Readers may also note that the next spike in Mormon as well as anti-Mormon publications centered around 1869. This was not happenstance. To the contrary, the conception of a transcontinental railway—the lines of which would connect in northern Utah in May 1869—incited new concerns about different groups living along the line in the West, especially members of the Church of Jesus Christ of Latter-day Saints. Some commentators believed that trains and capitalism, by opening the West to free enterprise and liberal thought, would modernize Utah and weaken the institutional power of the church. Other anti-Mormon onlookers anticipated similar results through railroad-enabled increases in U.S. military and Protestant missionary presence in Utah. Still others warned that Mormons might either sabotage railroad lines or commandeer them to aid their own missionary work in the West. These concerns manifested in a number of titles that ranged widely by topic, from William Elkanah Waters‘s Life Among the Mormons(1868) to Brevet Brigadier-General J. H. Simpson’s The Shortest Route to California... (1869) to James Bonwick’s The Mormons and the Silver Mines... (1872) to Bentham Fabian’s The Resources of Utah... (1873). In any case Mormonism once again occupied a central place in American interest and attention, as people both in and outside the church debated the ways in which transcontinental connections might alter the social, economic, religious, and political character of Utahn life.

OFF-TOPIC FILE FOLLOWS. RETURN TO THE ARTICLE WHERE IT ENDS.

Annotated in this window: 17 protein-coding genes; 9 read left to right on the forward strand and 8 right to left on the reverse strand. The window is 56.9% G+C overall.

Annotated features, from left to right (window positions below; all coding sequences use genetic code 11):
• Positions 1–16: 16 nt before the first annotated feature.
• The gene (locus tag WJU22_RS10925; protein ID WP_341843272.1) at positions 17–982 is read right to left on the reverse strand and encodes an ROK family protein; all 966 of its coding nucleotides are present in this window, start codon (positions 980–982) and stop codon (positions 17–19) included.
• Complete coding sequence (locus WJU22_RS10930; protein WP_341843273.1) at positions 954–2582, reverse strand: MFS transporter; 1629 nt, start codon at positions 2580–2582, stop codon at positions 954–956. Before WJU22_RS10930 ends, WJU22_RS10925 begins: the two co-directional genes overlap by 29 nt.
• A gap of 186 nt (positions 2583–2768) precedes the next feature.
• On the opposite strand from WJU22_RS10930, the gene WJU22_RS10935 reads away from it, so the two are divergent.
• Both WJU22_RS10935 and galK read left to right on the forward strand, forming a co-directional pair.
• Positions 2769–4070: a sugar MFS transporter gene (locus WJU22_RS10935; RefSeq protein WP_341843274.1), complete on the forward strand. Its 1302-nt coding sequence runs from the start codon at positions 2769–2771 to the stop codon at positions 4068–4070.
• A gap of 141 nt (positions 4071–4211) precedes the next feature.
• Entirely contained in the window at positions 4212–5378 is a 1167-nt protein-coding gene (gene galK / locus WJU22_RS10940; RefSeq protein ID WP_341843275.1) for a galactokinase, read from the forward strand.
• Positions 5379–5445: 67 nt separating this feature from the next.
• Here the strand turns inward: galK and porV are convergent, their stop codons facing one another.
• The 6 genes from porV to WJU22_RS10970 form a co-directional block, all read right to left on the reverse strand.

Of course, predictions of Mormon institutional demise in the railroad era proved false. But historians generally have failed to account fully for the degree to which precisely the opposite happened: railroads in fact gave Mormonism new life, at least along certain lines. Indeed, much of my own scholarship treats the ways in which the railroad era served to mainline Mormonism in American minds and markets. There were several reasons for this and a few key media by which it occurred. For example, transcontinental railroad companies forged corporate connections early with the Mormon Church in Utah. Brigham Young was one of the major contractors for work on the Union Pacific and Central Pacific Railroads in the Great Basin. He subcontracted grading jobs to area bishops, and he called congregants to labor along the lines. The Union Pacific especially recognized deep debts to the Saints, not only because of their labor but also because Young donated lands to establish the company hub at Ogden.